TUCSON: An academic controversy has revealed a most interesting fact: A significant number of social scientists, especially political scientists, regularly work with the Central Intelligence Agency.Back to home page
It has long been known that the academia-CIA connection was a staple of the early Cold War. During the 1940s and '50s, the CIA and military intelligence were among the major sources of financial support for America's social scientists. In Europe, the agency covertly supported some of the leading writers and scholars through the Congress for Cultural Freedom, as Frances Stonor Saunders recently documented in her book The Cultural Cold War.
Such ties supposedly withered during the 1970s, in the aftermath of Vietnam and hearings by the U.S. Senate select committee on intelligence, which revealed extensive CIA misdeeds, including fomenting coups against democratically elected governments, plotting assassinations of foreign leaders and disseminating propaganda. After these revelations, it seemed that no self-respecting academic would go anywhere near the agency.
A recent article in the magazine Lingua Franca, however, reveals that this perception is inaccurate and that the "cloak and gown" connection has flourished in the aftermath of the Cold War. The article states that since 1996, the CIA has made public outreach a "top priority and targets academia in particular. According to experts on U.S. intelligence, the strategy has worked," it says. The article quotes esteemed academics, including Columbia's Robert Jervis, former president-elect of the American Political Science Assn., and Harvard's Joseph S. Nye. Both acknowledge having worked for the CIA. Yale's H. Bradford Westerfield is quoted as saying: "There's a great deal of actually open consultation and there's a lot more semi-open, broadly acknowledged consultation."
What is interesting about the above quote is that it is offered so casually, as if no reasonable person could find fault with the activity. Something is seriously wrong here.
The CIA is not an ordinary government agency; it is an espionage agency and the practices of espionage -- which include secrecy, propaganda and deception -- are diametrically opposed to those of scholarship. Scholarship is supposed to favor objective analysis and open discussion. The close relationship between intelligence agencies and scholars thus poses a conflict of interest. After all, the CIA has been a key party to many of the international conflicts that academics must study. If political scientists are working for the CIA, how can they function as objective and disinterested scholars?
This problem of objectivity is essentially the same one that scientists are addressing with regard to biomedical research funded by drug companies. Biomedical scientists increasingly are expected to reveal financial support that might bias their findings. It is regrettable that political science, which has no expectation of full disclosure relating to work for the CIA, holds itself to a lower standard.
The CIA likes to advertise that it has "reformed" since the end of the Cold War and no longer engages in many of the secretive practices that resulted in so much congressional and public disapproval. Indeed, several academic defenders of the CIA, including Westerfield, emphasize CIA "reform." This is mostly a public-relations gambit. People who think the agency has reformed should try requesting documents through the Freedom of Information Act; they probably will find it impossible.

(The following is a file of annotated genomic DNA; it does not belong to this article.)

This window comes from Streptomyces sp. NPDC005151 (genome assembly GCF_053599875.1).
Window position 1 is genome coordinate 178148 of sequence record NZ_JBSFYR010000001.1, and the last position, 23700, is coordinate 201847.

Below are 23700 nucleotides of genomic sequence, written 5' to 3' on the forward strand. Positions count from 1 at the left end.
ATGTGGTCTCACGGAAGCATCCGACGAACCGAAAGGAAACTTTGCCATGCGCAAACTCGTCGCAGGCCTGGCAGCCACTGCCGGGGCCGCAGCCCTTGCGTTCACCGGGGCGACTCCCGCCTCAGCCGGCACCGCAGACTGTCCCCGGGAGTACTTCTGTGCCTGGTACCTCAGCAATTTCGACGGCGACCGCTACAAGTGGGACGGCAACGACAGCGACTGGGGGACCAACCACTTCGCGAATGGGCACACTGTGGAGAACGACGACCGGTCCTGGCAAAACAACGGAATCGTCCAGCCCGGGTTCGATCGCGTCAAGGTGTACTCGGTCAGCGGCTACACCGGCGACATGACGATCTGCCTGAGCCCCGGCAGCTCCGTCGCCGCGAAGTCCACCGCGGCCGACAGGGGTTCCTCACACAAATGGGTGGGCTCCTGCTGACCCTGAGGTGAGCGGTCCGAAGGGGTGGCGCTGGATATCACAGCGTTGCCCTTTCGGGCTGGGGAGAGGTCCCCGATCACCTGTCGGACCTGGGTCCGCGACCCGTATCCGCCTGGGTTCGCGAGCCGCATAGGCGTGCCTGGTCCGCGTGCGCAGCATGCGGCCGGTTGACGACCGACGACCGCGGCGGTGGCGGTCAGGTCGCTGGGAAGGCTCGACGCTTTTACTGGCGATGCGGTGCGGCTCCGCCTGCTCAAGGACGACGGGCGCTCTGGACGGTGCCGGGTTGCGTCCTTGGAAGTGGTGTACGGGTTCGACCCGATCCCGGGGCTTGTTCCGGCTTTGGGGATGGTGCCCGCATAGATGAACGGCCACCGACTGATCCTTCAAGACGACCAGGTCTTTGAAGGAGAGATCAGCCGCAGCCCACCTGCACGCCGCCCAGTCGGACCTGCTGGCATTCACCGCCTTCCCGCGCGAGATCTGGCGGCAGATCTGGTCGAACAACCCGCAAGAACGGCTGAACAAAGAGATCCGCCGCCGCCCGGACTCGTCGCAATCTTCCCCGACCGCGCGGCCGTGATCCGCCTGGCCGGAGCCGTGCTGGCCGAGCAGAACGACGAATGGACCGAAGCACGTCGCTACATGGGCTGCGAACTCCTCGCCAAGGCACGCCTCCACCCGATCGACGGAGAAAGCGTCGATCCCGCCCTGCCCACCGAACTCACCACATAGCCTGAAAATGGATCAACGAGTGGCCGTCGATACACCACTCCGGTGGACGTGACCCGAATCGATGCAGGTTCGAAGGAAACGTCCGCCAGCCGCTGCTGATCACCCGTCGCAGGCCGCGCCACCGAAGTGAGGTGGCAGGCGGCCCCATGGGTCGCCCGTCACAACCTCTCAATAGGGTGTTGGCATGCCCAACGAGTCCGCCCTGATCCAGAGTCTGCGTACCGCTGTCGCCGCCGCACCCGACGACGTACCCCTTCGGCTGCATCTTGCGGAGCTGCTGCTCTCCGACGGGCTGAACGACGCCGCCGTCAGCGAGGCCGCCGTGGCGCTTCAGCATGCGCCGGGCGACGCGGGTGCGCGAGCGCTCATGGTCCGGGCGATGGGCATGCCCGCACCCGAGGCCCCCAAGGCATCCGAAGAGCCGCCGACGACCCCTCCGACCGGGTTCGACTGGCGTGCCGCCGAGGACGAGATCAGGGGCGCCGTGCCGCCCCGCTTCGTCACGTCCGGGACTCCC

Secrecy poses a special problem for scholars. Research undertaken for the CIA often is classified, so that academics who have performed the research are legally barred from revealing much of what they may find. Scholars thus are prevented from doing their jobs, which must include disseminating the fruits of their research through publication. In undertaking classified work, researchers have become complicit in the practice of secrecy, one of the most undemocratic characteristics of the intelligence services.
Jervis, Nye and Westerfield seem to discount any suggestion that academic-intelligence ties might bias scholarship. But consider covert operations undertaken by the CIA. These operations resulted in some of the most controversial actions during the Cold War, including U.S. support for overthrowing governments in Iran in 1953, Guatemala in 1954, Zaire in 1961, Indonesia in 1965 and Chile in 1973. These operations have been extensively documented in Senate hearings and by other reliable sources. How does political science treat these issues? I reviewed all the articles published during the past 10 years in five of the most prestigious journals in the field. Apart from a rare paragraph or perhaps a sentence or two, they contain no mention of CIA covert operations. Covert actions have been effectively expunged from the record.
This failure of political science to discuss covert operations is troubling. The Los Angeles Times and other news media run articles on covert operations, such as the recent revelation that the CIA had close links to Gen. Manuel Contreras, Chile's dreaded secret police chief during the Pinochet dictatorship. The U.S. government has acknowledged some of these operations. This past March, Secretary of State Madeleine K. Albright publicly acknowledged to the Iranian government, in light of evidence, that the CIA had supported the 1953 coup in that country. Nevertheless, political science journals remain virtually silent on such issues. Can anybody explain this?
David N. Gibbs, an associate professor of political science at the University of Arizona, is the author of The Political Economy of Third World Intervention.